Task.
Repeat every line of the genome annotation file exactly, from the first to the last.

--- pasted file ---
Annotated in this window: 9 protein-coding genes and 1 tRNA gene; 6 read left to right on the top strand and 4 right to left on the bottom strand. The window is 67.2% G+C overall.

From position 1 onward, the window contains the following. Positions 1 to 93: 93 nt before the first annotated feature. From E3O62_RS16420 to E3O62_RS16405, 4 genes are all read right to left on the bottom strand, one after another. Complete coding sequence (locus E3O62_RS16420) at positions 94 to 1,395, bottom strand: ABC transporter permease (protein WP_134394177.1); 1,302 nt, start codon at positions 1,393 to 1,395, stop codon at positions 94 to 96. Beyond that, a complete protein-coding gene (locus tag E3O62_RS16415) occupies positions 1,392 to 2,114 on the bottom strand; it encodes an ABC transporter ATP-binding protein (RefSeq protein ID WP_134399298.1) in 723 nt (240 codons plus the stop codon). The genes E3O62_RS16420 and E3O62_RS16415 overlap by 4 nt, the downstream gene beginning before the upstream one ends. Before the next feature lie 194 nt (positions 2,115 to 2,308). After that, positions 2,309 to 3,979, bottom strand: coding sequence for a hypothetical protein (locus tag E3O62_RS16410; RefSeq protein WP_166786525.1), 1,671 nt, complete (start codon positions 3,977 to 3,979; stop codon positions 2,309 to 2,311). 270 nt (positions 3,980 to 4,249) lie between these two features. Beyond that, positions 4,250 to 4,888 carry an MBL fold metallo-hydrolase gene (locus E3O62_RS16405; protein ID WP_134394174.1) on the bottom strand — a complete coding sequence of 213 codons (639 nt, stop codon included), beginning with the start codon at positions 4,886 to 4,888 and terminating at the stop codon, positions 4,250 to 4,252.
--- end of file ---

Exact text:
Annotated in this window: 9 protein-coding genes and 1 tRNA gene; 6 read left to right on the top strand and 4 right to left on the bottom strand. The window is 67.2% G+C overall.

From position 1 onward, the window contains the following. Positions 1 to 93: 93 nt before the first annotated feature. From E3O62_RS16420 to E3O62_RS16405, 4 genes are all read right to left on the bottom strand, one after another. Complete coding sequence (locus E3O62_RS16420) at positions 94 to 1,395, bottom strand: ABC transporter permease (protein WP_134394177.1); 1,302 nt, start codon at positions 1,393 to 1,395, stop codon at positions 94 to 96. Beyond that, a complete protein-coding gene (locus tag E3O62_RS16415) occupies positions 1,392 to 2,114 on the bottom strand; it encodes an ABC transporter ATP-binding protein (RefSeq protein ID WP_134399298.1) in 723 nt (240 codons plus the stop codon). The genes E3O62_RS16420 and E3O62_RS16415 overlap by 4 nt, the downstream gene beginning before the upstream one ends. Before the next feature lie 194 nt (positions 2,115 to 2,308). After that, positions 2,309 to 3,979, bottom strand: coding sequence for a hypothetical protein (locus tag E3O62_RS16410; RefSeq protein WP_166786525.1), 1,671 nt, complete (start codon positions 3,977 to 3,979; stop codon positions 2,309 to 2,311). 270 nt (positions 3,980 to 4,249) lie between these two features. Beyond that, positions 4,250 to 4,888 carry an MBL fold metallo-hydrolase gene (locus E3O62_RS16405; protein ID WP_134394174.1) on the bottom strand — a complete coding sequence of 213 codons (639 nt, stop codon included), beginning with the start codon at positions 4,886 to 4,888 and terminating at the stop codon, positions 4,250 to 4,252.